‘Because there was so much thrashing about in my mind, some of it negative, some of it dark.’ 

George started his journalism career at the BBC in 1989 and became one of the BBC’s leading foreign correspondents, reporting on new stories in Iraq and Afghanistan.

In January this year George presented News at Six for the first time in more than a year this after taking time off to battle cancer.

Chris Cook, another BBC colleague, posted a picture of Alagiah back in the newsroom in January this year. They wrote: 'Look who's back in the newsroom'

Chris Cook, another BBC colleague, posted a picture of Alagiah back in the newsroom in January this year. They wrote: ‘Look who’s back in the newsroom’

Presenter Sophie Raworth confirmed that Alagiah would be making a return to the news programme in January and posted this picture of him back in the newsroom

Presenter Sophie Raworth confirmed that Alagiah would be making a return to the news programme in January and posted this picture of him back in the newsroom

Social media users praised his return as they shared outpourings of support during his first broadcast back on the BBC.

On Twitter, one person said: ‘#bb1 Welcome back dear Geroge Alagiah. Hooray for you. #georgealagiah.’ 

Another user was happy to see him back and commented on his new appearance, they said: ‘Great to see @georgealagiah back leading BBC news. Love the new look!’

And one more said she was thrilled her ‘favourite newsreader’ was back.

BBC News at 6 programme editor Jonathan Whitaker later shared a photo of Alagiah ‘back in the hot seat’ ahead of the 6pm broadcast. 

Speaking last year when he learned the bowel cancer had returned, he said it had been ‘harder for his family.’

He said: ‘My brilliant doctors are determined to get me back to a disease-free state and I know they have the skill to do just that.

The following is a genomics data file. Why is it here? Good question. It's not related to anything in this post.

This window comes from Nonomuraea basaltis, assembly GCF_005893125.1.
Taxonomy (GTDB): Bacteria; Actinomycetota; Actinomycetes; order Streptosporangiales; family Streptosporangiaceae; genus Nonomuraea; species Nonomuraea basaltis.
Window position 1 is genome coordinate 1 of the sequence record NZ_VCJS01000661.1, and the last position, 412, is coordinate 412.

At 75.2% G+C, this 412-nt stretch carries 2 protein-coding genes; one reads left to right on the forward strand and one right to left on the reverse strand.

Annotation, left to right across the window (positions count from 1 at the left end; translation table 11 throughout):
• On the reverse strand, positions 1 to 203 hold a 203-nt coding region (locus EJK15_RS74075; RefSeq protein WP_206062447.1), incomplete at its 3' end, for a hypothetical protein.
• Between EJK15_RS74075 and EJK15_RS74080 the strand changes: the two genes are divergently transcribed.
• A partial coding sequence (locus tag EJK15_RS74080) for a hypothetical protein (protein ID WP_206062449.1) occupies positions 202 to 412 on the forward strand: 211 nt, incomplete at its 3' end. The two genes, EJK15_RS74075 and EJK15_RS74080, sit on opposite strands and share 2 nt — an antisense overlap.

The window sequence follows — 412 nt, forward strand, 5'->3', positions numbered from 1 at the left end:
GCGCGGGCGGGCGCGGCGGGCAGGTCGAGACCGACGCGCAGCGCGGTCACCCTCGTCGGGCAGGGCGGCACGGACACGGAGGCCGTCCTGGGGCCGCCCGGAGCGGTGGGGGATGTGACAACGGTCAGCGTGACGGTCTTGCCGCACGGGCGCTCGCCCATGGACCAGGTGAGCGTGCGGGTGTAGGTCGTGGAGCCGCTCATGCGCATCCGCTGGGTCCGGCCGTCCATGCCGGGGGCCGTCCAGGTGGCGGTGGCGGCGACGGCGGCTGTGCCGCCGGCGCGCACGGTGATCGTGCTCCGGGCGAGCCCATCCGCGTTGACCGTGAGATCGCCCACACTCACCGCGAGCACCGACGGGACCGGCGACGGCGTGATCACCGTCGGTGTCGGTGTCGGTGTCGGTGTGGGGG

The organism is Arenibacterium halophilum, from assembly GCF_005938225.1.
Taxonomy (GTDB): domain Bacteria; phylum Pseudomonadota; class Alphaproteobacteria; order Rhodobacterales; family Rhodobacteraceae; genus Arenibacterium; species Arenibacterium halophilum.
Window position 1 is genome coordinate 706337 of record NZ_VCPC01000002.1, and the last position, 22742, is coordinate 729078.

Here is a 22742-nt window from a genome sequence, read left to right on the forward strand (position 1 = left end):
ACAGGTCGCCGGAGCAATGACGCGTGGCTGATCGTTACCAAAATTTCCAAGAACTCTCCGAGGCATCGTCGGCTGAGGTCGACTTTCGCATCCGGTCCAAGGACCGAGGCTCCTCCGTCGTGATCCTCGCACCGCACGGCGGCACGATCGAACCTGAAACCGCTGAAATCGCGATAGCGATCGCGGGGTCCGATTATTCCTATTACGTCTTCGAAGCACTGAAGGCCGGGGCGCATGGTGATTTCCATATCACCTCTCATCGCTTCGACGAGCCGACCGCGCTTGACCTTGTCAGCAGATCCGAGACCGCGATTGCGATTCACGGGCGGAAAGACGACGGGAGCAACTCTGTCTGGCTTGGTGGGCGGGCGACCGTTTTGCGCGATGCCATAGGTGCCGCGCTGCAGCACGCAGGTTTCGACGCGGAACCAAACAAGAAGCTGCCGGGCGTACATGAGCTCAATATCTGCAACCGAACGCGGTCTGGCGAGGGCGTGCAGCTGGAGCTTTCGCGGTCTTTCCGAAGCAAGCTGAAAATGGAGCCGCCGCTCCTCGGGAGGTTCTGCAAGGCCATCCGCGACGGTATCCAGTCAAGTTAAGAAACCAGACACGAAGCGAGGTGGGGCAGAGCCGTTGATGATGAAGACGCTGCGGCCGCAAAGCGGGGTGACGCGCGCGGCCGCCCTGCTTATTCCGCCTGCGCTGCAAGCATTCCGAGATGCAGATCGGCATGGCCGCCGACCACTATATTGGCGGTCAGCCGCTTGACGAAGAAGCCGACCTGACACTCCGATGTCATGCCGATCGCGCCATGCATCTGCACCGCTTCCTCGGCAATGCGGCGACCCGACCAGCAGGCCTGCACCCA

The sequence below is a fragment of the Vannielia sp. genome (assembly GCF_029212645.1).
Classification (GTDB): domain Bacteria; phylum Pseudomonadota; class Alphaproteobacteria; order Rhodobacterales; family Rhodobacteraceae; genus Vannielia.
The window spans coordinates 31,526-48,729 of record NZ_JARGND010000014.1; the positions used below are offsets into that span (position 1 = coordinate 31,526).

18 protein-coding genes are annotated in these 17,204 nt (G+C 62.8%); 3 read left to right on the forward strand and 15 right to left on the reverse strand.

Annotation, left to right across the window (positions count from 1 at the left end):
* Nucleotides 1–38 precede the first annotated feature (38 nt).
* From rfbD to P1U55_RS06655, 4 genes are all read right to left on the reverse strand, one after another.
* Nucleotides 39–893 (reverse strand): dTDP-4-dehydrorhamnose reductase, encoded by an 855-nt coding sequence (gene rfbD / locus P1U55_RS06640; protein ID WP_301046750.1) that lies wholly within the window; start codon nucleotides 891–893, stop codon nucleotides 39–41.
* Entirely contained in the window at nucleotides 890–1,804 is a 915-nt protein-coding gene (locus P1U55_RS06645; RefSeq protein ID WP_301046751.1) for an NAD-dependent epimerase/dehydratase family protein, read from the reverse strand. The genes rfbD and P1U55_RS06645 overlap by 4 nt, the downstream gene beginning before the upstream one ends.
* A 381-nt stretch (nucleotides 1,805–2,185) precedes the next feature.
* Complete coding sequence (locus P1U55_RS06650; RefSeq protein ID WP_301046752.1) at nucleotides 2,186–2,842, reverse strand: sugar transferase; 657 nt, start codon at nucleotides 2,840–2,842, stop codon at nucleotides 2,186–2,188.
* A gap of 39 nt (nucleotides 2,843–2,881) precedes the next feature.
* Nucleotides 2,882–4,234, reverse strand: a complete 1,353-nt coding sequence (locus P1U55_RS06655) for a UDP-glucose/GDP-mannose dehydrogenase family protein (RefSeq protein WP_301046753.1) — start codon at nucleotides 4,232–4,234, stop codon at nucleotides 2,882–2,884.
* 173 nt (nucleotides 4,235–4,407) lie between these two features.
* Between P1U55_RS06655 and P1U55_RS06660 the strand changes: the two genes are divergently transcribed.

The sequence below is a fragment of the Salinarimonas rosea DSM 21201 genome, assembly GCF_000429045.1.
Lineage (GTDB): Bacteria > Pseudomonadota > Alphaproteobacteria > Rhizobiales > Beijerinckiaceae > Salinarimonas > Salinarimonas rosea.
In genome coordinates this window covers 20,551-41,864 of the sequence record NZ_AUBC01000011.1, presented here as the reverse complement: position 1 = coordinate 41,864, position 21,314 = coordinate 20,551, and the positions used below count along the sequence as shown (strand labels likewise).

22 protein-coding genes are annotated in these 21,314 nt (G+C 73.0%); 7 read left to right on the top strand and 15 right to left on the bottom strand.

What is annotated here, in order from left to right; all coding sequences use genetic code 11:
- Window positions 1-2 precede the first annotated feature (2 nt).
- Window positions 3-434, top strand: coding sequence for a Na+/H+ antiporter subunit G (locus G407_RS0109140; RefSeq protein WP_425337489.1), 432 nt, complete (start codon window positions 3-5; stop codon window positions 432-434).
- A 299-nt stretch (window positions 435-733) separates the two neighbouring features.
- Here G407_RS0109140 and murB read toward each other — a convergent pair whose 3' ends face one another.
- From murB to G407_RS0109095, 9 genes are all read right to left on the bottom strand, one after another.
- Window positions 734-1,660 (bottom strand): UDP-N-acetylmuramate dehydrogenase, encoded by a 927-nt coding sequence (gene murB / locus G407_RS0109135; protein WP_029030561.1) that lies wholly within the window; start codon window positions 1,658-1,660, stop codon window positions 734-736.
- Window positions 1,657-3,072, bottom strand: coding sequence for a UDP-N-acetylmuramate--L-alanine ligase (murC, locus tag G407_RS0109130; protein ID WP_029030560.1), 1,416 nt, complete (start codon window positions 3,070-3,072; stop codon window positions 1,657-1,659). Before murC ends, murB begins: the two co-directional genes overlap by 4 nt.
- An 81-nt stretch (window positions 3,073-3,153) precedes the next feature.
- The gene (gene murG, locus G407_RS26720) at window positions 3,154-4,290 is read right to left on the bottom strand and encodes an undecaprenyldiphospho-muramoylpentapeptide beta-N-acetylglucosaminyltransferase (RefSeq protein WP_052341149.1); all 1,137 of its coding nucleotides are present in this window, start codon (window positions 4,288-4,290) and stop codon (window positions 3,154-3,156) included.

‘I learned last time around how important the support of family and friends is and I am blessed in that department.

‘I genuinely feel positive as I prepare for this new challenge.’

He added: ‘Always knew cancer could come back but still tough dealing with disappointment.

‘Harder for my family. I know what I have to do: stay calm, stay content, stay fit and let doctors do their best.’         

What is bowel cancer and what are the symptoms?

Bowel, or colorectal, cancer affects the large bowel, which is made up of the colon and rectum.

Such tumours usually develop from pre-cancerous growths, called polyps.

Symptoms include:

  • Bleeding from the bottom
  • Blood in stools
  • A change in bowel habits lasting at least three weeks
  • Unexplained weight loss
  • Extreme, unexplained tiredness
  • Abdominal pain

Most cases have no clear cause, however, people are more at risk if they: 

  • Are over 50
  • Have a family history of the condition
  • Have a personal history of polyps in their bowel
  • Suffer from inflammatory bowel disease, such as Crohn’s disease
  • Lead an unhealthy lifestyle  

Treatment usually involves surgery, and chemo- and radiotherapy.

More than nine out of 10 people with stage one bowel cancer survive five years or more after their diagnosis.

This drops significantly if it is diagnosed in later stages. 

According to Bowel Cancer UK figures, more than 41,200 people are diagnosed with bowel cancer every year in the UK. 

It affects around 40 per 100,000 adults per year in the US, according to the National Cancer Institute.